The X Files-Season 3 Box Set (1995)
Main Menu Introduction
Deleted Scenes-5 +/- commentary
Audio Commentary-Apocrypha; Jose Chung's
Featurette-The Truth About Season 3
Featurette-Chris Carter Talks About Season Three
Featurette-FX: Behind The Truth
Featurette-Special Effects Sequences (7)
|Year Of Production||1995|
|RSDL / Flipper||
Multi Disc Set (7)
|Cast & Crew|
|Region Coding||2,4||Directed By||None Given|
Twentieth Century Fox
|Pan & Scan/Full Frame||Full Frame||
English Dolby Digital 2.0 (192Kb/s)
French Dolby Digital 2.0 (192Kb/s)
Italian Dolby Digital 2.0 (192Kb/s)
English Audio Commentary Dolby Digital 2.0 (96Kb/s)
|Widescreen Aspect Ratio||None|
|Video Format||576i (PAL)|
|Original Aspect Ratio||1.33:1||Miscellaneous|
English for the Hearing Impaired
|Annoying Product Placement||No|
|Action In or After Credits||No|
It's funny how some things stick in your mind. I can recall the TV advertisements that started well ahead of the first airing of the X-Files in Australia. Each broadcast gave you snippets of what was to come from this amazing new series by Chris Carter and I knew then that for one hour each Wednesday night I would be preoccupied. The commercials also mentioned that each episode was based on "actual unsolved FBI cases", although it was not long before actual cases gave way to Carter's amazing imagination for the supernatural.
Over the years, I have derived many hours of enjoyment from this series and this did not diminish until Fox Mulder (David Duchovny) left. Whilst Agent John Doggett (Robert Patrick) has done a pretty good job, the fire and spark that used to exist between Agents Scully and Mulder has failed to be replicated by Doggett.
Personally, I feel that the 3rd series as reviewed here contains some of the best material and most well-polished episodes of the series to date, and I am grateful that Paul W needed a rest after tackling the reviews of the first two mammoth box sets. As an added bonus, subjects that were raised in Series 1 and Series 2 but never answered or given closure receive some well-deserved attention from the script writers.
Although the DVD releases are a long way behind the on-air series, for anyone interested, the two-hour Series Finale "The Truth" will go to air in the USA on 19th May, 2002.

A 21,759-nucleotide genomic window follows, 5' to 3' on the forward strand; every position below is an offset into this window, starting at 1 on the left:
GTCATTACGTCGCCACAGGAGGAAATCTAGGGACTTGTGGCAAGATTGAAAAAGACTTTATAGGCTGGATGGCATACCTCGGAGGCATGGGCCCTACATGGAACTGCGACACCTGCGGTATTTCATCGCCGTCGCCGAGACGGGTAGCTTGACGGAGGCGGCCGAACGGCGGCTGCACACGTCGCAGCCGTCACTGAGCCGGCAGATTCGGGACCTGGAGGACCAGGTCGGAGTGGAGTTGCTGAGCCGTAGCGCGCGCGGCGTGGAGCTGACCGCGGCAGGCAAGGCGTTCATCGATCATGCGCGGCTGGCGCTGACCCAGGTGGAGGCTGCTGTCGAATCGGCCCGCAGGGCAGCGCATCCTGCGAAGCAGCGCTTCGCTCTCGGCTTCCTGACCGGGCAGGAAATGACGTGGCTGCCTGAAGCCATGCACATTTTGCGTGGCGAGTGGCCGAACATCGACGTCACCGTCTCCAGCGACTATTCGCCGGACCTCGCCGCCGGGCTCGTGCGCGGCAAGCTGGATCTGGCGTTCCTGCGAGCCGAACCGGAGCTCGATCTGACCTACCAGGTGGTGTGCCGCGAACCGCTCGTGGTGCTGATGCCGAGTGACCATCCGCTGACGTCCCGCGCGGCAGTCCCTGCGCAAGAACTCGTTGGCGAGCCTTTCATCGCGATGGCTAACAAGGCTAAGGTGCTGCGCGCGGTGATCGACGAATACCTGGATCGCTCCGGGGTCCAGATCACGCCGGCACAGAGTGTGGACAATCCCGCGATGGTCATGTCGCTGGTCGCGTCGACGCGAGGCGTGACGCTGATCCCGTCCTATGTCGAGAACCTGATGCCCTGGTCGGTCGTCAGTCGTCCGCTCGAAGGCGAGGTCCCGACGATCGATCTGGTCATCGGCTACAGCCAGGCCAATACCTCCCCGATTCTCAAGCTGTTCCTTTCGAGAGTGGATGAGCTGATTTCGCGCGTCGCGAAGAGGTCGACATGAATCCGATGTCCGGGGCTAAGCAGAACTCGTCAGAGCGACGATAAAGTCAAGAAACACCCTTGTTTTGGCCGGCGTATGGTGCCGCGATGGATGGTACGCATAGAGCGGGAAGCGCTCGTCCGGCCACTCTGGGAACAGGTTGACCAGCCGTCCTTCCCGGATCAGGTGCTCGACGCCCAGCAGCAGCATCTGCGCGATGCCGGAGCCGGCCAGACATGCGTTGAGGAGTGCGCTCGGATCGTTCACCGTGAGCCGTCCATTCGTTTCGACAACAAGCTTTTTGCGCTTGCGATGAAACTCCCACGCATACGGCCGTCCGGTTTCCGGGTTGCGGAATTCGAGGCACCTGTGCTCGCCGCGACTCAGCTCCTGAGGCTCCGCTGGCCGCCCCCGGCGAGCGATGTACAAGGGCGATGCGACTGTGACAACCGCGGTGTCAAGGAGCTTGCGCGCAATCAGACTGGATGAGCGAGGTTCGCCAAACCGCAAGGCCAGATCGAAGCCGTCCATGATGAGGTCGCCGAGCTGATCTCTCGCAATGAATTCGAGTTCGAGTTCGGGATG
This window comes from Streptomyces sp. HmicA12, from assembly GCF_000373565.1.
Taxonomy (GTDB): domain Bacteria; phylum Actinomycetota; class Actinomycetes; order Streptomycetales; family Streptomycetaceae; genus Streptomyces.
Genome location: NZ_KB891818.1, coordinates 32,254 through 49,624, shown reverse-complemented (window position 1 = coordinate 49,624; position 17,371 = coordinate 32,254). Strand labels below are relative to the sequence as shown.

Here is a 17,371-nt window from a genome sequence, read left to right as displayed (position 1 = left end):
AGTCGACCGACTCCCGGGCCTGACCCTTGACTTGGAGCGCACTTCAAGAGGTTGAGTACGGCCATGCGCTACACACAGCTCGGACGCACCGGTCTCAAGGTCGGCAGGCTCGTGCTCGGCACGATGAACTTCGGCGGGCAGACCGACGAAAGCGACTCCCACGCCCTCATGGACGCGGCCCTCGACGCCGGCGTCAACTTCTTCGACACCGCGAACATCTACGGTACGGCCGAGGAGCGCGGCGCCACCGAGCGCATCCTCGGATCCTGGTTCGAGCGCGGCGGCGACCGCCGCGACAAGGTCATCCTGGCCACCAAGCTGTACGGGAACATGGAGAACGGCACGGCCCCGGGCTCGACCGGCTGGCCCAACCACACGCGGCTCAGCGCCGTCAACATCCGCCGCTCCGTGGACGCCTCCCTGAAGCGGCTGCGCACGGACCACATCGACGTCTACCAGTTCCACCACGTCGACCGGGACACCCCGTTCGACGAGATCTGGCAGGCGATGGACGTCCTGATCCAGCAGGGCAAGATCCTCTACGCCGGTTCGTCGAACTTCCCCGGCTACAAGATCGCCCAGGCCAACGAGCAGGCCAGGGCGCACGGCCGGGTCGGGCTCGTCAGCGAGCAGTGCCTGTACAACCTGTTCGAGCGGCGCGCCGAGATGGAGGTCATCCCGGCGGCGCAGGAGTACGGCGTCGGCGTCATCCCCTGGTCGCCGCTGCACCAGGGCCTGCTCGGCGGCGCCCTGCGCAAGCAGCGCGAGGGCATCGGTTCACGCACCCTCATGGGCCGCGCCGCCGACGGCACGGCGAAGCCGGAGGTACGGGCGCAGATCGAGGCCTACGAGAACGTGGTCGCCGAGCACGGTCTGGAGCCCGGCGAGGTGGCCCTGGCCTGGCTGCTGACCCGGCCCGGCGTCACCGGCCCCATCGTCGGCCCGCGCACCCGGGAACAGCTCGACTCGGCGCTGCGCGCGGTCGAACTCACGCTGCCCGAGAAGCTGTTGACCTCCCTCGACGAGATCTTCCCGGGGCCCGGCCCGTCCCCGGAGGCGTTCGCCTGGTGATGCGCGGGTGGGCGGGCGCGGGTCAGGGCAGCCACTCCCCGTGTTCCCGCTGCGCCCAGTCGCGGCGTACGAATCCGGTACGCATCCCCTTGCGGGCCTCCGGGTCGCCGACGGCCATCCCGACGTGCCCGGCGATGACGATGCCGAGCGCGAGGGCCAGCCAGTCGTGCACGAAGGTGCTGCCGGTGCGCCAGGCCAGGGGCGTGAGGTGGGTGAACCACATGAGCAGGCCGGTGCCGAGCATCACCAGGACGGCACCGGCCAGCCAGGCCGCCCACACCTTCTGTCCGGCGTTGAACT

The locations marked against each episode show the site where the story focuses, even though each episode may spread across more than one location. Also, the duration noted for each episode has been timed to include the duration of any deleted scene(s) that may be included.
Episode #3x01 - The Blessing Way (42:45) part 2 of 3
Location: Navajo Reservation, NW of Los Alamos, New Mexico
We begin the season with Mulder (David Duchovny) missing and presumed dead but Scully (Gillian Anderson) believing he is still alive because of visions she has been having. Meanwhile, a team of soldiers led by The Cigarette Smoking Man (William B. Davis) continue their frantic search for a computer tape which they think Mulder is hiding. Scully has been given a mandatory leave of absence by the FBI because they believe she has been withholding vital evidence. Mulder is found by a group of Navajo and saved by "The Blessing Way", a healing ritual as used by their ancestors for centuries.
Episode #3x02 - Paper Clip (42:59) part 3 of 3
Location: Rural West Virginia
Operation Paper Clip is the post World War II project where the US Government provided a safe haven for Nazi war criminals in exchange for their knowledge. Mulder finds one of these men in a photo with his father and he sets out to find who he is and how he knew his father. Melissa Scully (Melinda McGraw) is shot in a botched hit that was aimed at Scully. The FBI duo go undercover as they no longer know who in the agency can be trusted. We find out once and for all if Skinner (Mitch Pileggi) is really on their side. Mulder calls in an old friend to help with Melissa's healing.
Episode #3x03 - D.P.O. (42:12)
Location: Connerville, Oklahoma
A string of bizarre lightning deaths soon grab the attention of Agent Mulder and he and Scully soon find themselves heading to Connerville to investigate. The local sheriff thinks he is more capable than the FBI of solving the case and provides the agents with nothing but resistance. Mulder believes the prime suspect appears to be Darin P. Oswald (Giovanni Ribisi), a young no-hoper that seems to posses the power to tame and control lightning at will.
Episode #3x04 - Clyde Bruckman's Final Repose (43:19)
Location: St. Paul, Minnesota
A quite young man called The Puppet (Stu Charno) has seen a glimpse of his own future and is rather concerned by what he saw. He heads to see Madame Zelma (Karin Konoval) a local palm reader to ask "why will I be doing the things that I am about to do?" and proceeds to kill her. He believes she should have seen the future and not put herself in harm's way. The police call in The Stupendous Yappi, a TV psychic, to help with the case. Mulder comes across Mr Bruckman (Peter Boyle aka Ray's dad in "Everybody Loves Raymond") who he believes is a true psychic that is not too sure of his actual talents. Clyde is reluctant to assist the agents on the case because he has already "seen" how it will end.
Episode #3x05 - The List (45:12)
Location: Eastpoint, Florida
Napoleon "Neech" Manley (Badja Djola) is a prisoner on death row who is about to be placed into the electric chair. Before he goes, he promises to return and kill a list of those that have done wrong by him during his stay in prison. Agents Mulder and Scully are called in to investigate after the first death occurs under suspicious circumstances.
Episode #3x06 - 2Shy (43:05)
Location: Cleveland, Ohio
Mulder and Scully are called to assist local Detective Cross (James Hardy) with the investigation of a female's body that has been found badly decomposed and covered with a slimy substance. Mulder recollects a series of similar killings where female victims died a similar way after answering "lonely hearts" columns.